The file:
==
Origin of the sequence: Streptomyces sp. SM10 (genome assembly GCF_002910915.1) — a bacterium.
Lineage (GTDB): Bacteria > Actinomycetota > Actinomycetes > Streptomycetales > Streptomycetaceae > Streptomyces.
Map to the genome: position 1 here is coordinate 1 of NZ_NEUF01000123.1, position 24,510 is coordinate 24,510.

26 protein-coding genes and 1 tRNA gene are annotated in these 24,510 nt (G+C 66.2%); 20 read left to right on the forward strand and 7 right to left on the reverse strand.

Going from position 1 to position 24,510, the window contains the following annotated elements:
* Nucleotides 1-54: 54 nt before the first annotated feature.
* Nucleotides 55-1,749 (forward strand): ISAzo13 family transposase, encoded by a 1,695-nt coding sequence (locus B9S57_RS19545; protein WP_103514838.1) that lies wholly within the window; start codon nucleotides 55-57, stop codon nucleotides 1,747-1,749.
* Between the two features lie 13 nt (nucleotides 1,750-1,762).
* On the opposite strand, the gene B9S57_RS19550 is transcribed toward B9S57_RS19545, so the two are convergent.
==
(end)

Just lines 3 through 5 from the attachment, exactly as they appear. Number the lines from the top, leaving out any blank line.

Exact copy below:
Map to the genome: position 1 here is coordinate 1 of NZ_NEUF01000123.1, position 24,510 is coordinate 24,510.

26 protein-coding genes and 1 tRNA gene are annotated in these 24,510 nt (G+C 66.2%); 20 read left to right on the forward strand and 7 right to left on the reverse strand.

Going from position 1 to position 24,510, the window contains the following annotated elements: